Smoking and Real Estate



Anyone who knows me knows I am a huge non-smoking advocate!  When I worked in the service industry back when smoking was allowed in restaurants I remember needing to wash my hair after every shift if I ever wanted to get to bed without the constant smell of cigarettes in my nose.  Thank god times have changed and public smoking has restrictions, you can see some of our local by-laws  to make sure you know where to not smoke.

There have been a few interesting and noteworthy articles about real estate and smoking in the news lately.  Not only does it give a better understanding of terms such as third-hand smoke but it also makes you wonder if you still enjoy your cigarettes, is it worth doing it indoors?


The first one is a CBC article published in April l 2013 quoting us Realtors, saying smoking can affect your value by almost 30%.  At first I thought that number might be inflated, us realtors can get out of hand sometimes and be a bit dramatic.   But then I reflected on my own clients and experiences, usually if we get into a smoker’s house while out looking at homes we don’t make it past the entrance, I throw my business card down and we turn on our heels and head for the door.  I’ve only sold one smoker’s house in almost nine years, so I can’t argue that 25% of buyers are unwilling to buy a smoker’s home no matter the price. You can read that study here on the Pfizer site.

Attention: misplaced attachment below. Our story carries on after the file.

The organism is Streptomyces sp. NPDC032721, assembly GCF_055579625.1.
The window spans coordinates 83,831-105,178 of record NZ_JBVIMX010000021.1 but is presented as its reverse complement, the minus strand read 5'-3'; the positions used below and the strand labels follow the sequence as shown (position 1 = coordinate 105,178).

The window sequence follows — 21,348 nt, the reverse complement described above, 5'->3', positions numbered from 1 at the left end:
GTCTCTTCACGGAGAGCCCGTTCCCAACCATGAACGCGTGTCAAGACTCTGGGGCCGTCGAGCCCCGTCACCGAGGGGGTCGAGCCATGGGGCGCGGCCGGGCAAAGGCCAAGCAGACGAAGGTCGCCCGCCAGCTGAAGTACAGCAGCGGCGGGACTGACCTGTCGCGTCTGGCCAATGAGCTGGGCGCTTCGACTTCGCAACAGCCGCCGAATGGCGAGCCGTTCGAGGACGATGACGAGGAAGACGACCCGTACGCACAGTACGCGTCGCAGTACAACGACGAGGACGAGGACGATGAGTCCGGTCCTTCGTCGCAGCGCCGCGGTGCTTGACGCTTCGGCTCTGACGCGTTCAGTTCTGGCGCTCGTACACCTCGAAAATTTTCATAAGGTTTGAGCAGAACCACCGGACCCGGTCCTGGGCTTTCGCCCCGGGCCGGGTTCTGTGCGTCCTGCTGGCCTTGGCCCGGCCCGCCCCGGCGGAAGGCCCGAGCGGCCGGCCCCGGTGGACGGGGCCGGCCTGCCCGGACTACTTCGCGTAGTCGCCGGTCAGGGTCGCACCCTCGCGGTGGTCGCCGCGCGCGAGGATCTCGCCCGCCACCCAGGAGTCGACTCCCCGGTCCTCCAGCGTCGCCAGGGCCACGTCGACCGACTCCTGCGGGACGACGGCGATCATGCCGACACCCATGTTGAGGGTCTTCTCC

This second study almost knocked my socks off! Third hand smoke, the ugly yuk left over after the second hand smoke has left the room: you are exposed to by ingesting, skin contact or inhaling.   Not only does this Berkley Study confirm  third hand smoke can damages your DNA (and it gets worse over time),  I’m going to quote this because I don’t have any of my own words, “Thirdhand smoke is particularly insidious because it is extremely difficult to eradicate. Studies have found that it can still be detected in dust and surfaces of apartments more than two months after smokers moved out. Common cleaning methods such as vacuuming, wiping and ventilation have not proven effective in lowering nicotine contamination. “You can do some things to reduce the odors, but it’s very difficult to really clean it completely,” said Destaillats. “The best solution is to substitute materials, such as change the carpet, repaint.”  See the Berkley Study .

Wow.  That’s enough to convince almost anyone to not smoke indoors, isn’t it? Long story short: Don’t smoke in your home!


If you need more motivation to quit smoking this may help! It’s worked for 100,000 Americans already or you can visit on of the City of Ottawa’s quit smoking programs